National Newswatch
National Opinion Centre

As global economic summits go, it was a bit of a dud.  For the World Economic Summit in Davos, Switzerland, indications came early that not all was well when Britain’s Theresa May and France’s Macron declined to appear.  And then President Trump opted to scrap the entire American contingent.  It wasn’t out of lack of interest but more due to democratic fallout – May and Brexit, Macron with his country’s riots, and Donald Trump with the government shutdown crisis.  On major investor, Seth Klarman, complained about the obvious: “It can’t be business as usual amid constant protests, riots, shutdowns and escalating social tensions.”

It was clear pretty quickly that it was democratic troubles with the some of the world’s most powerful nations that had become the key story.  You know something serious is up when the nations that both drive and benefit from the directions slated at Davos have urgent reasons for skipping this year’s gig.

Canada made an okay job of it, sending ministers Freeland, Morneau, Bains and Carr, in what was to be one of the higher-level delegations to the Swiss resort.

Nevertheless, the entire affair was subdued, at times even despondent.  The dreaded “R” word was used liberally in intimate conversations but banned from public declarations.  No one desired to panic markets or even admit they had little clue as to whether the global “recession” was imminent.

It wasn’t supposed to turn out this way.  The theme for Davos 2019 was Globalization 4.0 – an effort to drive leaders from all sectors to innovate, explore and build on new opportunities for collaboration for the sake of growing the world’s economy and for overcoming what is clearly an escalating economic inequality narrative.  But everything was clouded by uncertainty, infused by the knowledge that the global financial system is frequently at odds with democracy in many of its various forms.

The normally secure global order has for too long ignored the environmental blindness and stagnant wages of the affluent countries and many worried at Davos that those chickens were now coming home to roost.  Wealth can still be generated, but the lack of social progress threatens to derail much of what has been built in the decades since World War Two.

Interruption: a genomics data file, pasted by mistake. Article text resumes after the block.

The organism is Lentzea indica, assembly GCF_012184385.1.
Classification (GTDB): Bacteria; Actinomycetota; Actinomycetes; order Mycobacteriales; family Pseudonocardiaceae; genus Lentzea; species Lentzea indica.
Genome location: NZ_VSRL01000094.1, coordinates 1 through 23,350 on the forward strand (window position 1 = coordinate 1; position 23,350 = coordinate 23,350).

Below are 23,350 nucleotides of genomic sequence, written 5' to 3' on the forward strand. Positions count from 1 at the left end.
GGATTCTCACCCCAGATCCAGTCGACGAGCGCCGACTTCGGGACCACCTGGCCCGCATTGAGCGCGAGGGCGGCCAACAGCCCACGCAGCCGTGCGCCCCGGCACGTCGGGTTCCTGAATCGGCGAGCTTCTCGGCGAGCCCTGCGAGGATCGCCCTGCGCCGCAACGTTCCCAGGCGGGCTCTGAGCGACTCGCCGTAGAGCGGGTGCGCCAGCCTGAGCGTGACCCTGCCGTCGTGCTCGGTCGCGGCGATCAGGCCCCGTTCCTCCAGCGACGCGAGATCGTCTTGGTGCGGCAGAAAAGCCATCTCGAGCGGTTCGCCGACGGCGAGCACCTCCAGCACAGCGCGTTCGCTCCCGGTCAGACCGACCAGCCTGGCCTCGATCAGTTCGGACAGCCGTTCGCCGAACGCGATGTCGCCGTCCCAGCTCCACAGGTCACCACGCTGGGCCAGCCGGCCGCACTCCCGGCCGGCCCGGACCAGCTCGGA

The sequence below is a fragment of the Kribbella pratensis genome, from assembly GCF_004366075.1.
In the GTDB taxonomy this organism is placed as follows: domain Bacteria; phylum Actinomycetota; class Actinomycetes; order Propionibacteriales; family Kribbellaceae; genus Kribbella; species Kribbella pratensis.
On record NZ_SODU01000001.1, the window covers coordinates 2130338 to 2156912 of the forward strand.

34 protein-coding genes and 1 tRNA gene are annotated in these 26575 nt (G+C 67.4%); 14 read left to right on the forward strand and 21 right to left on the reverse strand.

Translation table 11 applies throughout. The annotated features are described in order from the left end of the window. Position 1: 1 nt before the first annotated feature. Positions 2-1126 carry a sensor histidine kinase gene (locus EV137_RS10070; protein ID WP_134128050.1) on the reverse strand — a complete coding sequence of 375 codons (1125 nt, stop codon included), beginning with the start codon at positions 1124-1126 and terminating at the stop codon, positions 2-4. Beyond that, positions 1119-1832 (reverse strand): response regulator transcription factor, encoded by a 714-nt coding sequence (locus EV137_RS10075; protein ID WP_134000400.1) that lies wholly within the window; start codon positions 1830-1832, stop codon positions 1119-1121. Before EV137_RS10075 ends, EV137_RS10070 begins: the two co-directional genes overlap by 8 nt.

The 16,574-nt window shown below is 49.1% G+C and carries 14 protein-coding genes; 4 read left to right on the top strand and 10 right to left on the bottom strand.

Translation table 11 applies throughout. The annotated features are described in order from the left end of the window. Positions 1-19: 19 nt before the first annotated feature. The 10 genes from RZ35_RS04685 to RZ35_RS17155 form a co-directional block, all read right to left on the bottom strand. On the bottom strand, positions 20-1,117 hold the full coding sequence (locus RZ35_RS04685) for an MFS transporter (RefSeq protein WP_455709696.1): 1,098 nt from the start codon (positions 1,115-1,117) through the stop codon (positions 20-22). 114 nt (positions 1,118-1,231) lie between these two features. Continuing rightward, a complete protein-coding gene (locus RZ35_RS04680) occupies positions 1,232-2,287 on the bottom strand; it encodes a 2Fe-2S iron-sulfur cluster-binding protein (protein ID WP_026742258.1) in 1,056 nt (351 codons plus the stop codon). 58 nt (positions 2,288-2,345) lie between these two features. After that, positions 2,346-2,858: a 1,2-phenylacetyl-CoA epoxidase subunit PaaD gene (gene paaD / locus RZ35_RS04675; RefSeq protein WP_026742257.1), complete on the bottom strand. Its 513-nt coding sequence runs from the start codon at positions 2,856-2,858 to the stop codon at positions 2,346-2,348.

The current levels of democratic dysfunction weren’t missed by the tech giants in attendance – Google, Facebook, Amazon, to name a few – and who have done more than their share to create it.  It is no longer governments expressing concern about the “information bubbles” created by these platforms, but the corporate sector as well, as they increasingly come to grips with the importance of healthy political situations for the success of their operations.

There is a vacuum, a growing gap, in how our world functions, as America retreats from its global leadership role, democracies deal with disfavour, and financial sectors seem more detached than ever from on-the-ground realities.  That absence of capable leadership and popular unrest left Davos with a kind of numbness and the understanding that authoritarian regimes like China and Russia are only part of the problem.  Trade, global order, political and financial alliances – these were what used to be staples of the modern world but have now grown more lethargic and unsure as to how to proceed into the future.

The annual Davos summits have regularly been criticized for being alienated from the lives of average people.  The “Davos Man” has been something of an icon for years – networked, rich, affluent, influential and the ultimate powerbroker.  Lately, however, he has appeared to be more like a wealthy detached grandfather than someone interested in the state of democratic family and the life and well-being of its members.  Issues of gender equality, environmental ransacking, stagnation of wages, and loss of infrastructure have always been on the Davos agenda, but still wait to be effectively addressed.

That was also true of this year’s version in the Swiss resort.  Nevertheless, there appeared to be more of an awareness of the ineffectiveness of the elites regarding these challenges.  Whether such knowledge and concern translate to effective policy and financial regulations to address our greatest challenges remains to be seen.

Davos was a reminder that somewhere during the last few years, someone released the lines tying together the world order and its leading nations together, and they now float out to sea with no GPS and few charts of the waters they are about to navigate.  When the world’s decision makers end up unmoored like this, one is left to wonder where tomorrow’s leadership will come from. Can relatively stable middle-power countries like Canada work together to fill the gap?  A world at sea represents great risks to Canada, yet also opens the door for us to step up and fill the void with direction, humanity, responsibility and accountability to our allies.

Glen Pearson was a career professional firefighter and is a former Member of Parliament from southwestern Ontario.  He and his wife adopted three children from South Sudan and reside in London, Ontario.  He has been the co-director of the London Food Bank for 32 years.  He writes regularly for the London Free Press and also shares his views on a blog entitled “The Parallel Parliament“.   Follow him on twitter @GlenPearson.
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